Example - Version 2

Fortunately, there is an easy solution to the above problems. Instead of trying to stack work registers on entry to an __asm block, create C variables to hold working data. The compiler's register allocator will then select the most appropriate registers to use, and the inline assembler will perform any stacking which is needed automatically. Remember that the inline assembler can only handle integer assignable types because ARM registers can only hold integers!

The code above has been re-written below to use C variables instead of registers.

/* NewState=1 will enable IRQ, NewState=0 will disable IRQ 
   ARM core must be in a privileged mode, e.g. supervisor  */

void ChangeIRQ(unsigned int NewState)
{
    int my_cpsr;                       /* to be used by inline assembler */
    NewState=(~NewState)<<7;           /* invert and shift to bit 7 */
    __asm                              /* invoke the inline assembler */
    {
      MRS my_cpsr, CPSR                /* get current program status */
      BIC my_cpsr, my_cpsr, #0x80      /* clear IRQ disable bit flag */
      ORR my_cpsr, my_cpsr, NewState   /* OR with new value */
      MSR CPSR_c, my_cpsr              /* store updated program status */
    }
}

This code compiles to:

ChangeIRQ
      MVN  r0,r0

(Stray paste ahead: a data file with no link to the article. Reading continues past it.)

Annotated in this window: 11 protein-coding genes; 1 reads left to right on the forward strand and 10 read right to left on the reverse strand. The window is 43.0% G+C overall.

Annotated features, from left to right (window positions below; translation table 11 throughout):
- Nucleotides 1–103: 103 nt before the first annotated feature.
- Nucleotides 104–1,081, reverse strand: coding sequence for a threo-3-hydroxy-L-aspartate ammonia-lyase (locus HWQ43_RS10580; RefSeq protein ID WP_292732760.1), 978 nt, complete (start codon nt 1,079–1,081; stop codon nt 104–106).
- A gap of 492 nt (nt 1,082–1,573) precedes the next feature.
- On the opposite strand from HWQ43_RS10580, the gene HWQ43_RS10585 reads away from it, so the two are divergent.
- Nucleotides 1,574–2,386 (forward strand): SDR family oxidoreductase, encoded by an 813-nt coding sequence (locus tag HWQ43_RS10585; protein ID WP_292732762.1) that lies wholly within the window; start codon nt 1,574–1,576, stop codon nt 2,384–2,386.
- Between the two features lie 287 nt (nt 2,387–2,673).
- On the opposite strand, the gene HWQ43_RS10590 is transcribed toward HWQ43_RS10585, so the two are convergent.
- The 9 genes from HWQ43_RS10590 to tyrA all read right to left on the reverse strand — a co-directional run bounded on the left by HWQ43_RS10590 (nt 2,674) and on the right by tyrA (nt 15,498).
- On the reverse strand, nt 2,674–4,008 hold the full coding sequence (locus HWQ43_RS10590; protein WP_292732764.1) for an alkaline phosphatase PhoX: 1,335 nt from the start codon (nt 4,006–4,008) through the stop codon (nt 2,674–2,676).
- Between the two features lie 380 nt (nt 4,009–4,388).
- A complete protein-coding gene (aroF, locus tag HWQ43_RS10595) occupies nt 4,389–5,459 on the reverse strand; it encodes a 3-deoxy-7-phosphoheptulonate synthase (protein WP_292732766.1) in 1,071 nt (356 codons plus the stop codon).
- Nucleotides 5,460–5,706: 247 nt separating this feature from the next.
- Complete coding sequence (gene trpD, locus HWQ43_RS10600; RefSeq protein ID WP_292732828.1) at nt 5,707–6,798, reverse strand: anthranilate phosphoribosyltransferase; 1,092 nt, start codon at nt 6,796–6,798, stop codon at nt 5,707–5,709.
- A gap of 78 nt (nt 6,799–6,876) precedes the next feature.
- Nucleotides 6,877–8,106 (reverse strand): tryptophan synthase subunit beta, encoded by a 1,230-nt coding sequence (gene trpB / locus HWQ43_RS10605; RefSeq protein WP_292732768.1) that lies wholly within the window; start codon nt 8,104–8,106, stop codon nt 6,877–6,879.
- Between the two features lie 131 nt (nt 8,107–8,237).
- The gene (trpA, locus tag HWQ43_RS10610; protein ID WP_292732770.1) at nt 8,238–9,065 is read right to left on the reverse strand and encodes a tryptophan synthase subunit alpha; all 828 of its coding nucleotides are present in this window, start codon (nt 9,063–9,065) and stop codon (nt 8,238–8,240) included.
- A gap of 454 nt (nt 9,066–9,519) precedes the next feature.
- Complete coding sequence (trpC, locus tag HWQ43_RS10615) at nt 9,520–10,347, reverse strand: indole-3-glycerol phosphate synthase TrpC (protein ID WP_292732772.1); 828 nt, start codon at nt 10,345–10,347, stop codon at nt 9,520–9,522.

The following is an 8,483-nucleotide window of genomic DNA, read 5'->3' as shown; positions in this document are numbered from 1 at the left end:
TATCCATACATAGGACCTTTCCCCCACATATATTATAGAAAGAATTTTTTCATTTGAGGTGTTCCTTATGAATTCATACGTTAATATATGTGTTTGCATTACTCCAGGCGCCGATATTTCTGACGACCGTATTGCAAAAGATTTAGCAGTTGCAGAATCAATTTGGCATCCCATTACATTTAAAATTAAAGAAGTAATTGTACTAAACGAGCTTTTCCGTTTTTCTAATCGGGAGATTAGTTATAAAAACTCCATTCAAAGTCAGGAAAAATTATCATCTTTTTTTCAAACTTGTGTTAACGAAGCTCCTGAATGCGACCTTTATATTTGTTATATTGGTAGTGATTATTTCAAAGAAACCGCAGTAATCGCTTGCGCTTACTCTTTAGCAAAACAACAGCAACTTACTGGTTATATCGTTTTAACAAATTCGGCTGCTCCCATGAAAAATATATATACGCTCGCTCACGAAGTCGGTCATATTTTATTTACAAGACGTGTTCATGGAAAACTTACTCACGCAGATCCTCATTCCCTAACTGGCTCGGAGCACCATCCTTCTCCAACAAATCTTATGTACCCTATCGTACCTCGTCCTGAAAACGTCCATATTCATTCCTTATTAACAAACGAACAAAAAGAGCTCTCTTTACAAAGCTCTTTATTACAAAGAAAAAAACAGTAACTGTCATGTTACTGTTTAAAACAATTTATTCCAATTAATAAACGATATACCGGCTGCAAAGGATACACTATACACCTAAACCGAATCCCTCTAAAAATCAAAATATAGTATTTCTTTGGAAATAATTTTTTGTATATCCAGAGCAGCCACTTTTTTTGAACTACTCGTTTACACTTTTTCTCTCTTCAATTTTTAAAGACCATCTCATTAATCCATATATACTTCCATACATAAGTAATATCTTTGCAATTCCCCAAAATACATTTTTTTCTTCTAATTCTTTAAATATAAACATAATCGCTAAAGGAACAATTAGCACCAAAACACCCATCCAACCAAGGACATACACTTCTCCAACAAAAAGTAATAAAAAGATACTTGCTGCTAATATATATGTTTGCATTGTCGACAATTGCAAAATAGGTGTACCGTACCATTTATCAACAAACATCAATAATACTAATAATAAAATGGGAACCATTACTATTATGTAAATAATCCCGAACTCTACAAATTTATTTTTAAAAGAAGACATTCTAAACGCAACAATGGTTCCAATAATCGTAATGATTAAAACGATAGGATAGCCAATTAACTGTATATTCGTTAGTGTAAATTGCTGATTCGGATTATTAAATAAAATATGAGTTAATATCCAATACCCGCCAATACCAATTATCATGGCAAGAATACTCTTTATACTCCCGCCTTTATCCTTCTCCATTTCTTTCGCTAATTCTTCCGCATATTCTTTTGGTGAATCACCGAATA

MOV  r0,r0,lsl #7
      MRS  r1,cpsr
      BIC  r1,r1,#0x80
      ORR  r0,r1,r0
      MSR  cpsr_c,r0
      MOV  pc,r14

Note that CPSR_c is used instead of CPSR in the MSR instruction, to avoid altering the condition code flags.

Example - Version 3

The most efficient implementation is:

/* NewState=1 will enable IRQ, NewState=0 will disable IRQ 
   ARM core must be in a privileged mode, e.g. supervisor  */

void ChangeIRQ(unsigned int NewState)
{
  int my_cpsr;
  __asm
  {
    MRS my_cpsr, CPSR                        /* get current program status */
    ORR my_cpsr, my_cpsr, #0x80              /* set IRQ disable bit flag */
    BIC my_cpsr, my_cpsr, NewState, LSL #7   /* reset IRQ bit with new value */
    MSR CPSR_c, my_cpsr                      /* store updated program status */
  }
}

This code compiles to:

ChangeIRQ
    MRS  r1,CPSR
    ORR  r1,r1,#0x80
    BIC  r0,r1,r0,LSL #7
    MSR  CPSR_c,r0
    MOV  pc,r14

In this version we save two move instructions over the previous implementation.

Other issues

Note that you must avoid using C variables with the same names as physical registers (e.g. r0r1, etc) or ARM Procedure Call Standard (APCS) named registers (e.g. ipsl, etc). If you try to access such a variable in an __asm block, the physical register will be accessed instead of the C variable, which may give unexpected results. For example, avoid the use of:

int fn(int v)
{
  int ip;                    /* avoid C variable names like this! */
  __asm { add ip, v, #1; }   /* the physical register ip is used here, */
                             /* not the C variable ip */
  return ip;
}

Article last edited on: 2011-09-27 22:10:14